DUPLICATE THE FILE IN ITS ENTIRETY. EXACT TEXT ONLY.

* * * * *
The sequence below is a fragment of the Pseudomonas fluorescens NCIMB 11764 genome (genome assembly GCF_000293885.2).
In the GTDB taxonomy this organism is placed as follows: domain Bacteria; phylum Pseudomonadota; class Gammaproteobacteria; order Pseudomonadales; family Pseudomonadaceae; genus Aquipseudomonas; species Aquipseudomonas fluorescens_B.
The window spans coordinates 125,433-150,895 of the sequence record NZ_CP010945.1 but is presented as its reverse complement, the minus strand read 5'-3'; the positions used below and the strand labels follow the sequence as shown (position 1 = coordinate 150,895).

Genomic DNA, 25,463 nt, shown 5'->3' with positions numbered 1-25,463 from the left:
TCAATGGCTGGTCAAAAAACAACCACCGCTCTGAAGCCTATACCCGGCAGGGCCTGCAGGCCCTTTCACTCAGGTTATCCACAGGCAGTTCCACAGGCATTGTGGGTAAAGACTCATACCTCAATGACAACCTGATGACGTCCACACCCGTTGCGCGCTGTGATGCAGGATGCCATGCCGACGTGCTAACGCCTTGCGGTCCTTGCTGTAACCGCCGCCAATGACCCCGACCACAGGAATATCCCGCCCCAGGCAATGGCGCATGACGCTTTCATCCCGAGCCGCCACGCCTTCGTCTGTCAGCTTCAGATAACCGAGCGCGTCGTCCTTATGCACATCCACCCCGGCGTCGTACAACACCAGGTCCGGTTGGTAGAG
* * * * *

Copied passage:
The sequence below is a fragment of the Pseudomonas fluorescens NCIMB 11764 genome (genome assembly GCF_000293885.2).
In the GTDB taxonomy this organism is placed as follows: domain Bacteria; phylum Pseudomonadota; class Gammaproteobacteria; order Pseudomonadales; family Pseudomonadaceae; genus Aquipseudomonas; species Aquipseudomonas fluorescens_B.
The window spans coordinates 125,433-150,895 of the sequence record NZ_CP010945.1 but is presented as its reverse complement, the minus strand read 5'-3'; the positions used below and the strand labels follow the sequence as shown (position 1 = coordinate 150,895).

Genomic DNA, 25,463 nt, shown 5'->3' with positions numbered 1-25,463 from the left:
TCAATGGCTGGTCAAAAAACAACCACCGCTCTGAAGCCTATACCCGGCAGGGCCTGCAGGCCCTTTCACTCAGGTTATCCACAGGCAGTTCCACAGGCATTGTGGGTAAAGACTCATACCTCAATGACAACCTGATGACGTCCACACCCGTTGCGCGCTGTGATGCAGGATGCCATGCCGACGTGCTAACGCCTTGCGGTCCTTGCTGTAACCGCCGCCAATGACCCCGACCACAGGAATATCCCGCCCCAGGCAATGGCGCATGACGCTTTCATCCCGAGCCGCCACGCCTTCGTCTGTCAGCTTCAGATAACCGAGCGCGTCGTCCTTATGCACATCCACCCCGGCGTCGTACAACACCAGGTCCGGTTGGTAGAG